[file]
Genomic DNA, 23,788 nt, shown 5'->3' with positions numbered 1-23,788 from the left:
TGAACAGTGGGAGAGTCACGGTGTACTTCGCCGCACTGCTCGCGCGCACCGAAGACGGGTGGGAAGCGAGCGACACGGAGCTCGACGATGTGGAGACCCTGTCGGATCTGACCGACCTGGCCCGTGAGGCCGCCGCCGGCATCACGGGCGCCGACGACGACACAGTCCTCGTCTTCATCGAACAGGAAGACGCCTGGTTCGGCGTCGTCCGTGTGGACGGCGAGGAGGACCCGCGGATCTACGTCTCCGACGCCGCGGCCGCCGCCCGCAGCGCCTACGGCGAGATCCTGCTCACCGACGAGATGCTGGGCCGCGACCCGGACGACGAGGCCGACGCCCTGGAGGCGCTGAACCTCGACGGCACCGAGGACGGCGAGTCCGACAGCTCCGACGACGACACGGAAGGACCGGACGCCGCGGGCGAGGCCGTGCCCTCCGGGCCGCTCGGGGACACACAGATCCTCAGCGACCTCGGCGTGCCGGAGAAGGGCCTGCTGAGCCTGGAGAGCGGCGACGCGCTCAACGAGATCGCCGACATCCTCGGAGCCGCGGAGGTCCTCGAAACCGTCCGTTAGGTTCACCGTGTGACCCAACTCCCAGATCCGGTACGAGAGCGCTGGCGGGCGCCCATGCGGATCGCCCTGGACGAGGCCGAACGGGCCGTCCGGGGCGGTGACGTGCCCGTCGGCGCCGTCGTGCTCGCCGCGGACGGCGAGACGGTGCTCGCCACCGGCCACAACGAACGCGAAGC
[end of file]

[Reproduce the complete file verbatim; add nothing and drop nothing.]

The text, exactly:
Genomic DNA, 23,788 nt, shown 5'->3' with positions numbered 1-23,788 from the left:
TGAACAGTGGGAGAGTCACGGTGTACTTCGCCGCACTGCTCGCGCGCACCGAAGACGGGTGGGAAGCGAGCGACACGGAGCTCGACGATGTGGAGACCCTGTCGGATCTGACCGACCTGGCCCGTGAGGCCGCCGCCGGCATCACGGGCGCCGACGACGACACAGTCCTCGTCTTCATCGAACAGGAAGACGCCTGGTTCGGCGTCGTCCGTGTGGACGGCGAGGAGGACCCGCGGATCTACGTCTCCGACGCCGCGGCCGCCGCCCGCAGCGCCTACGGCGAGATCCTGCTCACCGACGAGATGCTGGGCCGCGACCCGGACGACGAGGCCGACGCCCTGGAGGCGCTGAACCTCGACGGCACCGAGGACGGCGAGTCCGACAGCTCCGACGACGACACGGAAGGACCGGACGCCGCGGGCGAGGCCGTGCCCTCCGGGCCGCTCGGGGACACACAGATCCTCAGCGACCTCGGCGTGCCGGAGAAGGGCCTGCTGAGCCTGGAGAGCGGCGACGCGCTCAACGAGATCGCCGACATCCTCGGAGCCGCGGAGGTCCTCGAAACCGTCCGTTAGGTTCACCGTGTGACCCAACTCCCAGATCCGGTACGAGAGCGCTGGCGGGCGCCCATGCGGATCGCCCTGGACGAGGCCGAACGGGCCGTCCGGGGCGGTGACGTGCCCGTCGGCGCCGTCGTGCTCGCCGCGGACGGCGAGACGGTGCTCGCCACCGGCCACAACGAACGCGAAGC